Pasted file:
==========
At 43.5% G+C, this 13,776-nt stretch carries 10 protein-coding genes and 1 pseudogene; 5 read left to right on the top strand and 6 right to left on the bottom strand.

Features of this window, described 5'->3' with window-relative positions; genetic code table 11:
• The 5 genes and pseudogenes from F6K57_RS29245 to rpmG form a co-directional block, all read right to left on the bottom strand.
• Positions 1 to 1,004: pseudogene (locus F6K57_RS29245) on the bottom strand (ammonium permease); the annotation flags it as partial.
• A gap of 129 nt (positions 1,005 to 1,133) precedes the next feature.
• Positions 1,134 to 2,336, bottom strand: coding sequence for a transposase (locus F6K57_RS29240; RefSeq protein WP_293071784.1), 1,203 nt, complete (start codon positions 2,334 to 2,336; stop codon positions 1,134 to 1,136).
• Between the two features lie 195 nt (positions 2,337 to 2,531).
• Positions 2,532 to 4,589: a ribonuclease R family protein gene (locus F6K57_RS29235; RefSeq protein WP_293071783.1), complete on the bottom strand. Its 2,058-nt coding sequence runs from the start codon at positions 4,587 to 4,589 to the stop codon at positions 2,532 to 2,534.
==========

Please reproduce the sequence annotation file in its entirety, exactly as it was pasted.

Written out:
At 43.5% G+C, this 13,776-nt stretch carries 10 protein-coding genes and 1 pseudogene; 5 read left to right on the top strand and 6 right to left on the bottom strand.

Features of this window, described 5'->3' with window-relative positions; genetic code table 11:
• The 5 genes and pseudogenes from F6K57_RS29245 to rpmG form a co-directional block, all read right to left on the bottom strand.
• Positions 1 to 1,004: pseudogene (locus F6K57_RS29245) on the bottom strand (ammonium permease); the annotation flags it as partial.
• A gap of 129 nt (positions 1,005 to 1,133) precedes the next feature.
• Positions 1,134 to 2,336, bottom strand: coding sequence for a transposase (locus F6K57_RS29240; RefSeq protein WP_293071784.1), 1,203 nt, complete (start codon positions 2,334 to 2,336; stop codon positions 1,134 to 1,136).
• Between the two features lie 195 nt (positions 2,337 to 2,531).
• Positions 2,532 to 4,589: a ribonuclease R family protein gene (locus F6K57_RS29235; RefSeq protein WP_293071783.1), complete on the bottom strand. Its 2,058-nt coding sequence runs from the start codon at positions 4,587 to 4,589 to the stop codon at positions 2,532 to 2,534.